Sports Performance

3
Oct

HIIT – High Intensity Interval Training

 

HIIT, or high-intensity interval training, is a training technique in which you give all-out, one hundred percent effort through quick, intense bursts of exercise, followed by short, sometimes active, recovery periods. This type of training gets and keeps your heart rate up and burns more fat in less time.

A high-intensity workout increases the body’s need for oxygen during the effort and creates an oxygen shortage, causing your body to ask for more oxygen during recovery. The afterburn effect is referred to as excess post-exercise oxygen consumption (EPOC) and is the reason why intense exercise will help burn more fat and calories than regular aerobic and steady-state workouts

1. Increases your Metabolism
Combining high intensity with interval training results in EPOC, which speeds your metabolic rate and “translates into a metabolism boost for up to 48 hours after a complete HIIT routine,” says Salvador. This means you’ll still be burning fat even after you’ve left the gym.

2. Quick and Convenient
Long gone are the days of not having enough time for exercise. HIIT workouts can be done anywhere: at home, in a hotel room, in a park, at the beach, etc. And most are 30 minutes or less! Who can’t spare that?

3. No Equipment Necessary
No dumbbells? Not to worry! HIIT workouts generally use only your body weight, since the focus is on getting your heart rate up and keeping it there. These workouts result in optimal muscle building and muscle retention couples with fat loss and increased calorie burn.

 

27
Sep

Post-Workout Nutrition: What to Eat After a Workout

You put a lot of effort into your workouts, always looking to perform better and reach your goals.

Chances are you’ve given more thought to your pre-workout meal than your post-workout meal.

But consuming the right nutrients after you exercise is just as important as what you eat before.

Here is a detailed guide to optimal nutrition after workouts.

Eating After a Workout Is Important

To understand how the right foods can help you after exercise, it’s important to understand how your body is affected by physical activity.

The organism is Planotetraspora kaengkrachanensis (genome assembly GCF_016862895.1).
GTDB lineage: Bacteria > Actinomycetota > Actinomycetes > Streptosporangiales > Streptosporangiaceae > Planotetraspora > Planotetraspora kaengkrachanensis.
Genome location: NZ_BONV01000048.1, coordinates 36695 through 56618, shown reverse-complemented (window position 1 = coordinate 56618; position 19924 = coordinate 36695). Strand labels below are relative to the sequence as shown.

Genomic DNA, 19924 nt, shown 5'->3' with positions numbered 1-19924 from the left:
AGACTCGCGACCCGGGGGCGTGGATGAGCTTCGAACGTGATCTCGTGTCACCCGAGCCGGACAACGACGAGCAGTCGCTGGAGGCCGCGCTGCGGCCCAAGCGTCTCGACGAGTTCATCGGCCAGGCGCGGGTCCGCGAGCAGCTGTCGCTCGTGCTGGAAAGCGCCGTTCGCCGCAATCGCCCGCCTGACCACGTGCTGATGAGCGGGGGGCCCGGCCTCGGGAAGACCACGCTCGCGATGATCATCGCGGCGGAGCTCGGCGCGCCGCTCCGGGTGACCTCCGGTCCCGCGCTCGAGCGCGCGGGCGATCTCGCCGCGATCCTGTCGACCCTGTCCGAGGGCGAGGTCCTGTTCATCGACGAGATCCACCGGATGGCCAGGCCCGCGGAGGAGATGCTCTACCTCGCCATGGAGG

When you’re working out, your muscles use up their glycogen stores for fuel. This results in your muscles being partially depleted of glycogen. Some of the proteins in your muscles also get broken down and damaged.

After your workout, your body tries to rebuild its glycogen stores and repair and regrow those muscle proteins.

Eating the right nutrients soon after you exercise can help your body get this done faster. It is particularly important to eat carbs and protein after your workout.

Doing this helps your body:

  • Decrease muscle protein breakdown.
  • Increase muscle protein synthesis (growth).
  • Restore glycogen stores.
  • Enhance recovery.

BOTTOM LINE: Getting in the right nutrients after exercise can help you rebuild your muscle proteins and glycogen stores. It also helps stimulate the growth of new muscle.

Protein, Carbs, and Fat

This section discusses how each macronutrient — protein, carbs, and fat — is involved in your body’s post-workout recovery process.

Protein Helps Repair and Build Muscle

As explained above, exercise triggers the breakdown of muscle protein.

The rate at which this happens depends on the exercise and your level of training, but even well-trained athletes experience muscle protein breakdown.

Consuming an adequate amount of protein after a workout gives your body the amino acids it needs to repair and rebuild these proteins. It also gives you the building blocks required to build new muscle tissue.

It’s recommended that you consume 0.14–0.23 grams of protein per pound of body weight (0.3–0.5 grams/kg) very soon after a workout.

Studies have shown that ingesting 20–40 grams of protein seems to maximize the body’s ability to recover after exercise.

Carbs Help With Recovery

Your body’s glycogen stores are used as fuel during exercise, and consuming carbs after your workout helps replenish them.